After Ladies Maid Anne Trask walks briskly out of the Drawing Room where she had been chaperoning her mistress Lady Madeline with her first two callers of the day, Lady Madeline cradles the sleeping baby Ellen to her breast before taking the child upstairs to her Ladies Maid Anne’s crib for Ellen in her small bedchamber next to Lady Madeline.
Lady Madeline: Whispering, Lady Madeline says in a musical voice. “You are so sweet, Little Ellen! And your sister Anne loves you so. I also love you. We will keep you safe and give you a happy childhood full of fun and laughter.” Then she kisses the sleeping baby Ellen’s forehead and the baby sighs—further endearing her to Lady Madeline. Then Lady Madeline leaves the Drawing Room and walks across the black and white checked marble floor in the large foyer toward the grand central staircase.
Meanwhile, a few moments ago, two enclosed carriages pulled up to the Knott London Townhouse with a man exiting the forward carriage, and a man and woman exiting the other carriage behind it. The nobles nod cordially at each other and proceed up the Townhouse front stone steps.
As Lady Madeline finishes traversing the spacious foyer holding the sleeping baby in her arms, the front door knocker to Lady Knott’s London Townhouse home receives three strident taps. So Lady Madeline turns back to the front door to see who is visiting her next, even as their butler Mr. Stokes opens it.
The first to enter is Sebastian Dunne, His Grace the Duke of Lincoln wearing a deep green velvet jacket with a matching winter overcoat to keep away the February chill. Lord Christian always wears black or brown or deep navy blue—so the green is an interesting alternative for Lady Madeline The butler announces His Grace and he walks into the foyer. He bows to Lady Madeline–with a querying brow as to the baby on his bow’s down stroke, such that she does not see it as she curtsies to him.
Then Lord Christian Blount, the Earl of Sussex and his sister Lady Lizzie enter and are announced–and the bowing and curtsying is repeated—this time with Lady Lizzie joining in.
At this point, there are two ladies and two noble gentlemen in the foyer—and a sleeping baby, not to mention one butler and two footmen. And Lady Madeline addresses her visitors in order of rank as social etiquette requires.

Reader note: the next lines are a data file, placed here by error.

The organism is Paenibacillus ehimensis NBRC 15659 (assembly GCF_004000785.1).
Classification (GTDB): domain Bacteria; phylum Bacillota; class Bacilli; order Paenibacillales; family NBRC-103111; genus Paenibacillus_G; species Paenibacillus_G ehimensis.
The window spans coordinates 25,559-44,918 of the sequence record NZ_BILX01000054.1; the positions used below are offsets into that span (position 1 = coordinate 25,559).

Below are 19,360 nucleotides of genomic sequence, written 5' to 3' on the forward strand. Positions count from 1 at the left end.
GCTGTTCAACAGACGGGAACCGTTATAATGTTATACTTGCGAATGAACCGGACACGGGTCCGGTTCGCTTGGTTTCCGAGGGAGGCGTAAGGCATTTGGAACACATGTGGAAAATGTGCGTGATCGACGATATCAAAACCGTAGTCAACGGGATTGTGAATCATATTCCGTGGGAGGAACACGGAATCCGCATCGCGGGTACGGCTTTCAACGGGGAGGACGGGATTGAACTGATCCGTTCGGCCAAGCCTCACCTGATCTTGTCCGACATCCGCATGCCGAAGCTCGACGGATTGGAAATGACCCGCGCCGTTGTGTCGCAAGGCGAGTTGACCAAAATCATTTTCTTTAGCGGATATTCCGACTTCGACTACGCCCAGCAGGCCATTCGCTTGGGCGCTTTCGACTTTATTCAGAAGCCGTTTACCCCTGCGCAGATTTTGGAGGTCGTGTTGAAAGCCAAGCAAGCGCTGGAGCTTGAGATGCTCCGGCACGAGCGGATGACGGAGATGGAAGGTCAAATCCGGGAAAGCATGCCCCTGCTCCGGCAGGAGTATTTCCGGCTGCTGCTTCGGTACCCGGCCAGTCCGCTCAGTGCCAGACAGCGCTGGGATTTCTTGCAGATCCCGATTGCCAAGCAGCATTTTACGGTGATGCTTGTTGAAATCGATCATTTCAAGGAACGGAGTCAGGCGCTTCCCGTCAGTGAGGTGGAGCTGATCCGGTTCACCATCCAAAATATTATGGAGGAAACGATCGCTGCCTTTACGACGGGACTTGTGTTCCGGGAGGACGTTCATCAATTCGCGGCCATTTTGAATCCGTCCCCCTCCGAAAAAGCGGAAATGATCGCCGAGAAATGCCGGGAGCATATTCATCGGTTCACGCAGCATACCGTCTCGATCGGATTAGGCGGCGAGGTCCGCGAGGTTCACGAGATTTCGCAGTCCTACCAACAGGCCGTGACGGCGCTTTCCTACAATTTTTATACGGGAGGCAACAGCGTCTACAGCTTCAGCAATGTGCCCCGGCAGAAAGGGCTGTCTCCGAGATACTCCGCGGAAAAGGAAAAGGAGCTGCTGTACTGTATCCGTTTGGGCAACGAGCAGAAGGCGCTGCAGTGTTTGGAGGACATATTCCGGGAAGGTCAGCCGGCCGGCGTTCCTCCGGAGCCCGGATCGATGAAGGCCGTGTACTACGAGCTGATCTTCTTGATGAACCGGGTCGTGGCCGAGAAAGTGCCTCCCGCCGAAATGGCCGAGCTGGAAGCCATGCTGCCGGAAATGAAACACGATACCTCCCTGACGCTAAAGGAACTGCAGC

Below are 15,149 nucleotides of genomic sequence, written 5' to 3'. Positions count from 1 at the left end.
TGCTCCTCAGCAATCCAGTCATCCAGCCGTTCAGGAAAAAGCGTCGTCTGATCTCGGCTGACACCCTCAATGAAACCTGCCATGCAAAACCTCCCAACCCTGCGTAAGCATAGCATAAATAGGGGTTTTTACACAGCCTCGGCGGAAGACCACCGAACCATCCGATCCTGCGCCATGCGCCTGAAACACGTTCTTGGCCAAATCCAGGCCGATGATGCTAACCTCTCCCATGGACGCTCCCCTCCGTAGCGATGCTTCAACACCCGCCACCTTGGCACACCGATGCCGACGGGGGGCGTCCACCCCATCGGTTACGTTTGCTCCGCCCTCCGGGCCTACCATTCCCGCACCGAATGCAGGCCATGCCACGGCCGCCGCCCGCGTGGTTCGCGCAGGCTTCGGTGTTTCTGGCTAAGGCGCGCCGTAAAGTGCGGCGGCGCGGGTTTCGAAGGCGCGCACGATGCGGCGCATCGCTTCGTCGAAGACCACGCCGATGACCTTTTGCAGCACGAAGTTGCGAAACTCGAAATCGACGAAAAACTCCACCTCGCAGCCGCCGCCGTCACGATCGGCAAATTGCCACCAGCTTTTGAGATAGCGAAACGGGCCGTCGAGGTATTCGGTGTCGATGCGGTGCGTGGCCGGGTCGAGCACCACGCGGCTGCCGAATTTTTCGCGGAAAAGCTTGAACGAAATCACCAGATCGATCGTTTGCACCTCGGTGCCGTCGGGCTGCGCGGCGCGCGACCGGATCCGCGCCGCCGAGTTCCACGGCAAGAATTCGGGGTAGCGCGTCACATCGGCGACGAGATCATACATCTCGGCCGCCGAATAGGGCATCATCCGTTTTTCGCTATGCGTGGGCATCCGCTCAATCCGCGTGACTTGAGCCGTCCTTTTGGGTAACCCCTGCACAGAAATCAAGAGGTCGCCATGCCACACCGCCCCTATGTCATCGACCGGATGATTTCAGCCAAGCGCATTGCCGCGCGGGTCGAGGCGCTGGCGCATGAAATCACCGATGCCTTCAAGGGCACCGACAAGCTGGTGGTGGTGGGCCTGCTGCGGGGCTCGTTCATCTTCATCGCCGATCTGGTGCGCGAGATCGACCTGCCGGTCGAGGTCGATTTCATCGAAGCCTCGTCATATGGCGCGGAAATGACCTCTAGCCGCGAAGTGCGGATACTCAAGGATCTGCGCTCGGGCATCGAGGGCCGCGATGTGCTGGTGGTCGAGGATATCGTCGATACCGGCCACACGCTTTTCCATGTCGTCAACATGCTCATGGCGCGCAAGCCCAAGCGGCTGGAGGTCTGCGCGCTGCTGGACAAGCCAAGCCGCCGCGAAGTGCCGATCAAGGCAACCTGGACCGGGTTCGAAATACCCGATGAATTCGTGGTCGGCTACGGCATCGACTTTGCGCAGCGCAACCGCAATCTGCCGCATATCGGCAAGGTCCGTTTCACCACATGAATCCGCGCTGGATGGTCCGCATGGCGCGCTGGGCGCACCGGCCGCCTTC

Lady Madeline: “Good Morning, Your Grace, Lord Sussex, Lady Elizabeth. I am delighted to see you.” She smiles sweetly at them, showing her small but even teeth.
And His Grace Duke Sebastian thinks that teeth are a good sign of health for ladies—just as they are for horses. He is rather horse mad himself, but elected to forgo this morning’s auction personally—but he sent representatives to scope out the horse flesh for him One might say that he has his priorities in order—him choosing to call upon Lady Madeline at her leisure, and at the more appropriate hour of nine o’clock in the morning.
Duke Sebastian: “My Lady. And I am delighted to see you.”
Lord Christian scowls at the back of the Duke’s head–which Lady Madeline notices and tries to hide her smile. However Lady Elizabeth takes note and smiles secretly at her elder brother’s obvious chagrin to not be Lady Madeline’s only suitor. She loves her brother dearly, but realizes that he might need to have a little challenge where romance and love are concerned.
And Lady Lizzie is so sheltered by her brothers that she is wholly unaware of their precarious financial predicament. So Lady Lizzie does not realize that her eldest brother Lord Christian now the Earl of Sussex began his pursuit of Lady Madeline with less than romantic intentions, that have blossomed into feelings of such a tender nature that even Lord Christian might not be fully aware of them.
Lady Madeline: Then she gestures to her other visitors. “You know each other of course.” She smiles sincerely to her three guests. Duke Richard and Lord Christian give each other slight nods—neither behaving obsequiously. “Mr. Stokes will show you to the Drawing Room and order refreshments while you await my return. I must put Ellen down for her nap. Then I will rejoin you.”
Of course with them not knowing the parentage of the baby in Lady Madeline’s arms—whether she is a relative, ward, or a foundling–Duke Sebastian, Lord Christian, and Lady Lizzie, look at Lady Madeline curiously. For a young lady in her first season to be seemingly conversant with a baby in her arms would naturally invoke curiosity. But ever the kind minded soul she is, Lady Lizzie smiles warmly at her friend.
Lady Lizzie: “May I help you, Lady Madeline?” She asks timidly. She has seen the grandly handsome Duke of Lincoln before on carriage outings with her brothers. His sleek black hair and brows shading the bluest eyes she has ever seen rather unsettles her. And she would not begin to know how to make small talk with him until Lady Madeline returns.
Lady Madeline: “If you like, Lady Elizabeth.” Lady Madeline smiles at her friend–using Lady Elizabeth’s full name in the Duke’s presence since he is not a close intimate of theirs—such is the nature of Lady Madeline’s and the Blount family’s cordial relationship.
As Lady Madeline begins to step onto the stairs with one arm cradling the not tiny eighteen month old baby, and one hand lifting up her skirt, she realizes that she is ill equipped to mount the stairs without her having a third arm and hand to steady her in using the banister. The folly of women’s dresses, she thinks. And she surmises that her Ladies Mail Anne Trask can do so easily because Anne’s dress is not so full, nor long—and less likely to cause her to trip up the stairs.